Russia extends presidential term

Russian lawmakers have approved Medvedev-proposed constitutional amendments extending the presidential term from four to six years.

The State Duma, Russia’s lower house of parliament, voted 388-58 on Friday to pass the bill submitted by the Kremlin, AP reported.

Medvedev announced plans for the first ever changes to the 1993 constitution during his first state of the nation address earlier this month.

The bill, which has won Putin’s support, would extend presidential terms to six years and the Duma’s mandate to five years.

Opposition leaders view the move as a means for President Dmitry Medvedev to step down early, making room for twice-elected Vladimir Putin to return to the presidency.

“If we take the scope of power of the current president, he has more power then general secretary (of the Soviet Union), the czar and the pharaoh altogether. He has enough power to solve any issues. And there is not a single element of control over this authority,” said Communist leader Gennady Zyuganov, prior to the vote.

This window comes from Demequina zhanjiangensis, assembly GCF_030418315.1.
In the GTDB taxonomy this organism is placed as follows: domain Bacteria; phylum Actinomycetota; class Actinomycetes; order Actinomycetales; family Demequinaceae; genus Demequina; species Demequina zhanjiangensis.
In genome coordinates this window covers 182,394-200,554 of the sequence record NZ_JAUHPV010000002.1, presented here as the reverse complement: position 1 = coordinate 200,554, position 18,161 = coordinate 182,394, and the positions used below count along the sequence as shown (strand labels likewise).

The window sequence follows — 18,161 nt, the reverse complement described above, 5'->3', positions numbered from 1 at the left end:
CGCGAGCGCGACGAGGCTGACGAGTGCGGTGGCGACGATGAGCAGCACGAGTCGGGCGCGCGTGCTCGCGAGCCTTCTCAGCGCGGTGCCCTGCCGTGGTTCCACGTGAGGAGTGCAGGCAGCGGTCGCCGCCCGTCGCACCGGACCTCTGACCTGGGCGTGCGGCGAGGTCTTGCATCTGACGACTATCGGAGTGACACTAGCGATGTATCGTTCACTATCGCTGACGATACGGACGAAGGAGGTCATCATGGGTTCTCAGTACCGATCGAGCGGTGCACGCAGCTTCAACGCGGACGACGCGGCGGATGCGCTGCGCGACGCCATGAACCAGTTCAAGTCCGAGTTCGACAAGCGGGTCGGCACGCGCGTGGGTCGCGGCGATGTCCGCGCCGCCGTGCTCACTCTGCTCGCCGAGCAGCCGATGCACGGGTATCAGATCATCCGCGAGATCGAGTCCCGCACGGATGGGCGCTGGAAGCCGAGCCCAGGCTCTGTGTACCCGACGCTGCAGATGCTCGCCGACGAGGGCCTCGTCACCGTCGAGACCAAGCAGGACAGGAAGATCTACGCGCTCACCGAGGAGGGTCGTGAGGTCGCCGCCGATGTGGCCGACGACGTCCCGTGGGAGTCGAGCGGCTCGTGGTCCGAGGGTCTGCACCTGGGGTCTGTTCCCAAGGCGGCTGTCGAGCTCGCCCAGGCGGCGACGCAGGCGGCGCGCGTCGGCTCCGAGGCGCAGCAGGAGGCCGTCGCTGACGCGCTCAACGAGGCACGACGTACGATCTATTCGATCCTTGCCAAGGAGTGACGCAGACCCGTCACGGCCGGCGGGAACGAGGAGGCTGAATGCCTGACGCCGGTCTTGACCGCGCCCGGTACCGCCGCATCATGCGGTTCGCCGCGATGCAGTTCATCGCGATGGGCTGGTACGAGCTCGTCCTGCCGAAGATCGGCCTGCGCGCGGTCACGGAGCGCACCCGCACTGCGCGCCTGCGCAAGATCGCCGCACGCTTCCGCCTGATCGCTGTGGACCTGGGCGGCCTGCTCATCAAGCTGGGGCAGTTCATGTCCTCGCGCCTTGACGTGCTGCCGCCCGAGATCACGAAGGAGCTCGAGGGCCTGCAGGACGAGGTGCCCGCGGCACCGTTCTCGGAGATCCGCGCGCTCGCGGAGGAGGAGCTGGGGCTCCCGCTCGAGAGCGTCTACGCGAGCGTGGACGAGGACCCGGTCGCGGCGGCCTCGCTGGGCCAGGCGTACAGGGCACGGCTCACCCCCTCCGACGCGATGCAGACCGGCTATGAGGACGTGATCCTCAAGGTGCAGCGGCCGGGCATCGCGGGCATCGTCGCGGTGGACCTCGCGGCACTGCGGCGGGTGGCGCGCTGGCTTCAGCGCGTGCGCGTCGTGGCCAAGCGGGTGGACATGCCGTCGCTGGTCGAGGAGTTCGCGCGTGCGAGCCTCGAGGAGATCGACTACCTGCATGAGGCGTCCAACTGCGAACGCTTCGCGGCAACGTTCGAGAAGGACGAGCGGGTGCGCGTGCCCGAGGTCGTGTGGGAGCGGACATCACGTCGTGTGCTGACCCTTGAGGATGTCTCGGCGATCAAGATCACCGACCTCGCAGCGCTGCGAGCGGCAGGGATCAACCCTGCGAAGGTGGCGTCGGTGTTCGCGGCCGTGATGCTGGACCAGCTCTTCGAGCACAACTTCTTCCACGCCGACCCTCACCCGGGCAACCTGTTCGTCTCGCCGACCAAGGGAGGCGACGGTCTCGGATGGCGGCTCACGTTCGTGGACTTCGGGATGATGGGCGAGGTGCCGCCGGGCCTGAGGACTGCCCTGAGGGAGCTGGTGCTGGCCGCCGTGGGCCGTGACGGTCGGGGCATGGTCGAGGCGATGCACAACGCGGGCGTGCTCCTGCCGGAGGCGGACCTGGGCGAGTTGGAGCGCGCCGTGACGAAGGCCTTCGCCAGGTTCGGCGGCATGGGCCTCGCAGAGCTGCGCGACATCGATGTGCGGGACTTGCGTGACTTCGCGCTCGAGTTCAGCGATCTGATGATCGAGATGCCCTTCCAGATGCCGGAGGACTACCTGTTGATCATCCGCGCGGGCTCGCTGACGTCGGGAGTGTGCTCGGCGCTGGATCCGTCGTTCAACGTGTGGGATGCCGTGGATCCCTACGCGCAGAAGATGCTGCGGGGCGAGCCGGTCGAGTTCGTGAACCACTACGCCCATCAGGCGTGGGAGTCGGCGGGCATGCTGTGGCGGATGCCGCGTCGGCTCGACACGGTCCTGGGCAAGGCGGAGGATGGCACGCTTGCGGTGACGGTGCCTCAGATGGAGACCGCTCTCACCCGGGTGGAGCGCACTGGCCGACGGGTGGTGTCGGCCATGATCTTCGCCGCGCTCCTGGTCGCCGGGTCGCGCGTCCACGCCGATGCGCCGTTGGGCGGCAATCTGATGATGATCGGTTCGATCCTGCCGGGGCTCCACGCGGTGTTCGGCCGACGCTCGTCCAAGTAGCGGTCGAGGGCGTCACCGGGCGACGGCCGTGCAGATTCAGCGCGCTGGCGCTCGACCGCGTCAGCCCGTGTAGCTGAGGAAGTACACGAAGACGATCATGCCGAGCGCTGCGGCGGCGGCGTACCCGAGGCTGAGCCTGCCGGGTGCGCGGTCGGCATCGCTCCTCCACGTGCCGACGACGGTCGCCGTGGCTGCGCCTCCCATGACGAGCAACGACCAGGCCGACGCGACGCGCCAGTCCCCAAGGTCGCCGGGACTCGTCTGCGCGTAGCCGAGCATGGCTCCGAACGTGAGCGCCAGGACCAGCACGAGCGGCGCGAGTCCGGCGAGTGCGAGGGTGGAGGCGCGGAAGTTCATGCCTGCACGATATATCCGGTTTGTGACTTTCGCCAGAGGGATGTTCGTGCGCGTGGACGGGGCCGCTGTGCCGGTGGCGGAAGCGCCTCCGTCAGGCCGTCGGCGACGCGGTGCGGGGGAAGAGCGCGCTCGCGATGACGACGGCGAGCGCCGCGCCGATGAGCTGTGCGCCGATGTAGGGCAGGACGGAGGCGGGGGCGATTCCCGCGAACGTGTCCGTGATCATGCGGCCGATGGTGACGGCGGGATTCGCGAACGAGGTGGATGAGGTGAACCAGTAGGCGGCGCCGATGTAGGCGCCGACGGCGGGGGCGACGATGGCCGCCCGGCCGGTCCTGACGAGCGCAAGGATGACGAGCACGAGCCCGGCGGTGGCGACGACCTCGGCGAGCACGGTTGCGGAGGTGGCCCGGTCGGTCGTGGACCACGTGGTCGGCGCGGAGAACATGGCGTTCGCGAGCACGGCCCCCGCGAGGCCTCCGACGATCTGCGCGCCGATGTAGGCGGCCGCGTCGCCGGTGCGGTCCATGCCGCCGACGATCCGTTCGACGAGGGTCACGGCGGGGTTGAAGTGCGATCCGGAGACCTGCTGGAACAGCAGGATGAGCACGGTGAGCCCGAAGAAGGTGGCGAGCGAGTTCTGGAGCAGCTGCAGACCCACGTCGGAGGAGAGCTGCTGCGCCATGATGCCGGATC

The bill, however, will be ratified into law only if both houses of parliament and of two-thirds of Russia’s regional assemblies approve the amendments.

On Thursday, Medvedev sidestepped questions by France’s Le Figaro newspaper concerning his intentions to step down, but assured the new changes would not affect his presidential term.

“I am still working. Why are you pushing me into certain decisions?” he asked.

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